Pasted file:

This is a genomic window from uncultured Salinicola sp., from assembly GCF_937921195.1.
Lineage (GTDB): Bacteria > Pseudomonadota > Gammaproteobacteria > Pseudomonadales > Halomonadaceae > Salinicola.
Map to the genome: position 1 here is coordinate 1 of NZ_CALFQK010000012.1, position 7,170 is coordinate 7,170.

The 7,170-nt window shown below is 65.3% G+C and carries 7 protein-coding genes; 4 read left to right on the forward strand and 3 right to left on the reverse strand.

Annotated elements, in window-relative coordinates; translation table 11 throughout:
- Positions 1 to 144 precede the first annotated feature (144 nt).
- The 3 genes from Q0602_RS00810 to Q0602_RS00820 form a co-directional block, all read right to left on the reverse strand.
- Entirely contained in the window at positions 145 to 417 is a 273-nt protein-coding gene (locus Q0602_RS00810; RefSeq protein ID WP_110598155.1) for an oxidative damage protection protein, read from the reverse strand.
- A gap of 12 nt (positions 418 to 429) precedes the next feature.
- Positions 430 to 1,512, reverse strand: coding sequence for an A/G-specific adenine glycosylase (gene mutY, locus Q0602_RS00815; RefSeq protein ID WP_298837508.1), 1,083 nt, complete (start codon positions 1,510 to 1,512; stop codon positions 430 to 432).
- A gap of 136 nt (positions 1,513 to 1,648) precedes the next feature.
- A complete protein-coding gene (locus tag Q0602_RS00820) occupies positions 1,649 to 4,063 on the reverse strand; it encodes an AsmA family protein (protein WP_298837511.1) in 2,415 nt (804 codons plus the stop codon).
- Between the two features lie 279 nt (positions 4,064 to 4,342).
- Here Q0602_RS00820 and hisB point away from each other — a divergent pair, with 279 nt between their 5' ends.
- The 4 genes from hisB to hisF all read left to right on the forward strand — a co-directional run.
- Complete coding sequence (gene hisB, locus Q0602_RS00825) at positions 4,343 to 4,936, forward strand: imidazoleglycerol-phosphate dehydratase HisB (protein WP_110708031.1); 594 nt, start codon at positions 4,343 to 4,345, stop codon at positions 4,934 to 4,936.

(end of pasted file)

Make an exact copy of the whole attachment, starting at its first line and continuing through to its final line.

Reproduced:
This is a genomic window from uncultured Salinicola sp., from assembly GCF_937921195.1.
Lineage (GTDB): Bacteria > Pseudomonadota > Gammaproteobacteria > Pseudomonadales > Halomonadaceae > Salinicola.
Map to the genome: position 1 here is coordinate 1 of NZ_CALFQK010000012.1, position 7,170 is coordinate 7,170.

The 7,170-nt window shown below is 65.3% G+C and carries 7 protein-coding genes; 4 read left to right on the forward strand and 3 right to left on the reverse strand.

Annotated elements, in window-relative coordinates; translation table 11 throughout:
- Positions 1 to 144 precede the first annotated feature (144 nt).
- The 3 genes from Q0602_RS00810 to Q0602_RS00820 form a co-directional block, all read right to left on the reverse strand.
- Entirely contained in the window at positions 145 to 417 is a 273-nt protein-coding gene (locus Q0602_RS00810; RefSeq protein ID WP_110598155.1) for an oxidative damage protection protein, read from the reverse strand.
- A gap of 12 nt (positions 418 to 429) precedes the next feature.
- Positions 430 to 1,512, reverse strand: coding sequence for an A/G-specific adenine glycosylase (gene mutY, locus Q0602_RS00815; RefSeq protein ID WP_298837508.1), 1,083 nt, complete (start codon positions 1,510 to 1,512; stop codon positions 430 to 432).
- A gap of 136 nt (positions 1,513 to 1,648) precedes the next feature.
- A complete protein-coding gene (locus tag Q0602_RS00820) occupies positions 1,649 to 4,063 on the reverse strand; it encodes an AsmA family protein (protein WP_298837511.1) in 2,415 nt (804 codons plus the stop codon).
- Between the two features lie 279 nt (positions 4,064 to 4,342).
- Here Q0602_RS00820 and hisB point away from each other — a divergent pair, with 279 nt between their 5' ends.
- The 4 genes from hisB to hisF all read left to right on the forward strand — a co-directional run.
- Complete coding sequence (gene hisB, locus Q0602_RS00825) at positions 4,343 to 4,936, forward strand: imidazoleglycerol-phosphate dehydratase HisB (protein WP_110708031.1); 594 nt, start codon at positions 4,343 to 4,345, stop codon at positions 4,934 to 4,936.